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- Materials and methods
In this study, we have shown that colonoscopy was more effective than FIT in detecting CRC and premalignant lesions in individuals with a family history of CRC. Compared with colonoscopy, a single FIT was more likely to miss advanced neoplasms and cancer in individuals with a family history of CRC. Three cases of cancers that were picked up on colonoscopy were FIT negative.
Consistent with earlier case–control and cross-sectional studies our data confirmed an increased prevalence of colorectal neoplasms in relatives of subjects with a family history of CRC.[17, 18, 1] Most of the earlier studies have employed colonoscopy as the screening tool in individuals of moderate–high risk. Unlike in average-risk individuals, alternative screening strategies including flexible sigmoidoscopy or faecal blood tests have not been tested in individuals of increased risk.
Studies evaluating screening performances of six different qualitative FITs in average-risk individuals have shown highly variable results. The sensitivity for the detection of advanced adenomas ranged from 25% to 72%. The sensitivity of FIT for advanced lesions in our cohort was around 35–40%. Differences in test performance between studies can be due to several factors including differences in faecal sampling device (optimised or common), test methodologies (quantitative or qualitative), positive cut-off value (10 μg or 40 μg) and sample numbers (single or duplicate).[21, 22]
Once-only FIT calculation is likely to underestimate the actual detection rate because such lesions might not necessarily have been present on every occasion the FIT test was undertaken. The evidence for effectiveness of faecal occult blood screening requires repeated testing.[23-26] Subjects with negative FIT have been reported to have the lowest risk for the most advanced stage of neoplasm.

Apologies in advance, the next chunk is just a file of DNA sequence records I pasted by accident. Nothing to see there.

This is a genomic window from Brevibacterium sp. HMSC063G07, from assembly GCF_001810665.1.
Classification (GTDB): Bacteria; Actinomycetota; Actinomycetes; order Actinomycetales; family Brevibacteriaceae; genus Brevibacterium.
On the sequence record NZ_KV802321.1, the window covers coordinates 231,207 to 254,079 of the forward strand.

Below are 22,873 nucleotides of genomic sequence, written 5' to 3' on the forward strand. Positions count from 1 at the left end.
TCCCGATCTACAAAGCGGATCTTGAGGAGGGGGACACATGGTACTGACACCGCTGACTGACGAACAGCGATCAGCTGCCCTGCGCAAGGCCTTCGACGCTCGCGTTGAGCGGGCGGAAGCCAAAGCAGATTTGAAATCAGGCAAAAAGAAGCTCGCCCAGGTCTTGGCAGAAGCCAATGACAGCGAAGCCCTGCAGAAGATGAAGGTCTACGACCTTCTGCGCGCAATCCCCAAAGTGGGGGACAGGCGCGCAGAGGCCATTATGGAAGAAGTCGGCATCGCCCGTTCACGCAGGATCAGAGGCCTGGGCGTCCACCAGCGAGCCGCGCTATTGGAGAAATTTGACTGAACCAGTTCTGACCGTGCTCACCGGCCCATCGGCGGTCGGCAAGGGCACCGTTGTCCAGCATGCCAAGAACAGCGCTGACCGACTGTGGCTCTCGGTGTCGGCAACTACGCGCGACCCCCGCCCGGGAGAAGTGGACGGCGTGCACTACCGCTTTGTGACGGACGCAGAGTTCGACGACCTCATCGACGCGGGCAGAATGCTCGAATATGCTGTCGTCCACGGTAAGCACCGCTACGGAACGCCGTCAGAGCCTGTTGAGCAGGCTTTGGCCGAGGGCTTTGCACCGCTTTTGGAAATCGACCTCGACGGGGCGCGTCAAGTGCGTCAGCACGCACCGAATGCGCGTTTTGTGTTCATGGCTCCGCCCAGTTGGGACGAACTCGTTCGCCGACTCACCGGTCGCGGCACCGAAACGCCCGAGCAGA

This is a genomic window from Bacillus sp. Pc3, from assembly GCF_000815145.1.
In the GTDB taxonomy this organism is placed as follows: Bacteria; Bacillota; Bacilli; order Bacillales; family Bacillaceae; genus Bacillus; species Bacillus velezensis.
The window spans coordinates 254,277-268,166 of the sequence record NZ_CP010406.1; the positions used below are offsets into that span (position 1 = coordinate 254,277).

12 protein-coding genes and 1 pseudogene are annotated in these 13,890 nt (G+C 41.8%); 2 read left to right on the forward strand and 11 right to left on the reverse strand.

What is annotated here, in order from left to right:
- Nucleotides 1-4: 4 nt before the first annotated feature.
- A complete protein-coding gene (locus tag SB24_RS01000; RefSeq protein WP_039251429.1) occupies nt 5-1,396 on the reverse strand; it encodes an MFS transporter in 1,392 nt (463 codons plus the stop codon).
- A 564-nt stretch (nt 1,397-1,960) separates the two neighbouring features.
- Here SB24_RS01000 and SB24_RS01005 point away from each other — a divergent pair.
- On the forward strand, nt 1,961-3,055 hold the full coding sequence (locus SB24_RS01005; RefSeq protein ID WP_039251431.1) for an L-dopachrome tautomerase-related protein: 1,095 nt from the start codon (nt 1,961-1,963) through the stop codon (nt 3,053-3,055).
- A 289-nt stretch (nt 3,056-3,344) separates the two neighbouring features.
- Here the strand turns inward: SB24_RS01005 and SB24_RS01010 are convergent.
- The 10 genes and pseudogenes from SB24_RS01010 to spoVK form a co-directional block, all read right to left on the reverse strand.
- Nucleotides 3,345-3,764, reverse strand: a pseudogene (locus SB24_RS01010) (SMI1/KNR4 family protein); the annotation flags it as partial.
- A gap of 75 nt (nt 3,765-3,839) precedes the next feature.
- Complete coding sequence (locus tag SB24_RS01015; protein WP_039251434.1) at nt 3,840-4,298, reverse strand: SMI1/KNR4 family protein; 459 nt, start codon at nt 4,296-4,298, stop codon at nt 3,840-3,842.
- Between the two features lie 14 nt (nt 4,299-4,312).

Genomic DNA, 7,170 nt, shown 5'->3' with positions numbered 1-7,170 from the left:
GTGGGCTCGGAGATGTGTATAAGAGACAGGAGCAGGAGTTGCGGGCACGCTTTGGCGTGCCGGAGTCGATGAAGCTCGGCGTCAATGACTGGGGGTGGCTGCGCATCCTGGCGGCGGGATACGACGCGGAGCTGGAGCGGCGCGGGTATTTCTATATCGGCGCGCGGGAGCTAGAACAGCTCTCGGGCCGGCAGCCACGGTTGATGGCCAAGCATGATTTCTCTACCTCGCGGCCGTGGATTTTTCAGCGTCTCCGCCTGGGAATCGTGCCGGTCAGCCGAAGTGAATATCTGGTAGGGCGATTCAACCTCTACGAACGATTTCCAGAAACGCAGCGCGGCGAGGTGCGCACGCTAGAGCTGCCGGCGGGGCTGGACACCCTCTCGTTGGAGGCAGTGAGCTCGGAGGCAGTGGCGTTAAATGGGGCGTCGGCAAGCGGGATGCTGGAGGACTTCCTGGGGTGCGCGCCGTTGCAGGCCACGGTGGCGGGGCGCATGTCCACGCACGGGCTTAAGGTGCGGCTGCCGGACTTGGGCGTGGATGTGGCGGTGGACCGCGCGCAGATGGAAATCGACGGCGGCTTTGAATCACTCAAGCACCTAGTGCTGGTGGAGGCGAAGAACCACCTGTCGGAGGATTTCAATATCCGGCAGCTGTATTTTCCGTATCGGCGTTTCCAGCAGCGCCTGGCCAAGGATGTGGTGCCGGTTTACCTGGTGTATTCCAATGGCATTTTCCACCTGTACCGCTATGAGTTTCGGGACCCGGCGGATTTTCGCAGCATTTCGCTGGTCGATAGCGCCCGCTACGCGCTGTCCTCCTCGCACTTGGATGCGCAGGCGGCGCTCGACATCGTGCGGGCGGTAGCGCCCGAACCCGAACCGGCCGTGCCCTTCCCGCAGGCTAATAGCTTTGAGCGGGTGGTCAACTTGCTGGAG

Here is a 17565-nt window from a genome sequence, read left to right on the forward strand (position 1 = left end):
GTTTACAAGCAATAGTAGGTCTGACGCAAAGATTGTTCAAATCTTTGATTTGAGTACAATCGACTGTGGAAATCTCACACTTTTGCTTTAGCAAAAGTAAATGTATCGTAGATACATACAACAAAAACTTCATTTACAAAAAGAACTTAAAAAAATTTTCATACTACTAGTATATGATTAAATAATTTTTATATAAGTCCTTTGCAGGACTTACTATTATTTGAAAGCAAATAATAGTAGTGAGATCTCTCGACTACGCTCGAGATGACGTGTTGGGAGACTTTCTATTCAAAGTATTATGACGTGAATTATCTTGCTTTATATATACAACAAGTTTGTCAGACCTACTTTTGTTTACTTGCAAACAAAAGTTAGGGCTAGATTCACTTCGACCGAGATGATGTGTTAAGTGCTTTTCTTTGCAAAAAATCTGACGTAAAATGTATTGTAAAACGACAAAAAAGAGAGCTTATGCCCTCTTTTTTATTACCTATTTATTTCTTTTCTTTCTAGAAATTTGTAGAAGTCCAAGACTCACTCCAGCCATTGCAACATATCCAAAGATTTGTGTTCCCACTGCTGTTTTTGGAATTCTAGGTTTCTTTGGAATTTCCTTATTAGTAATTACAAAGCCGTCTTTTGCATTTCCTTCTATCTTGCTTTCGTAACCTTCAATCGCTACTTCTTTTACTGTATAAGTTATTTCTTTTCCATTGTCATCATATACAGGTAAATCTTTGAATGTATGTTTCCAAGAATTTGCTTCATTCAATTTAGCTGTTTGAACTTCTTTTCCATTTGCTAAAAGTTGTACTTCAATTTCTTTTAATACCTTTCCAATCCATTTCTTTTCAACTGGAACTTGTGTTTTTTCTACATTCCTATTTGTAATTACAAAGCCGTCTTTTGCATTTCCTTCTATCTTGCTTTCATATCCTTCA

In our study, it is unknown if the three cancers (stage 1–3) that were detected on colonoscopy who were FIT negative initially would have had a positive FIT if they undergo repeated tests. Most FIT-based screening programmes currently recommend annual or biennial screening with one or two faecal samples. A large prospective CRC screening study from Taiwan has reported that small colonic lesion size (<15 mm) was associated with false-negative FIT results in average-risk individuals (adjusted odds ratio 2.72). FIT also had a lower sensitivity for nonpolypoid and proximal lesions. With better endoscopic tools including high definition colonoscope and image enhanced endoscopy, it is likely that smaller and flat lesions will become more easily detectable on colonoscopy. We found that FIT sensitivity was not influenced by the size or location of colonic lesions in those with a family history. The main concern is that two of the three cancers associated with negative FIT were quite advanced (stage II and III) in our cohort and it could be that subjects with a family history of CRC have a faster adenoma–carcinoma progression, but this more aggressive tumour behaviour has only been demonstrated for the Lynch syndrome and serrated polyposis. It also remains unclear if other FIT may have higher sensitivity for CRC screening in this population. In sub-analysis of 404 serrated lesions (including hyperplastic polyps and serrated adenomas), the sensitivity of FIT for these lesions was lower than that of advanced neoplasms. Others have shown that being a first-degree relative of a CRC patient was the only significant predictor of advanced colorectal neoplasia despite a negative FIT (including three cases of carcinoma).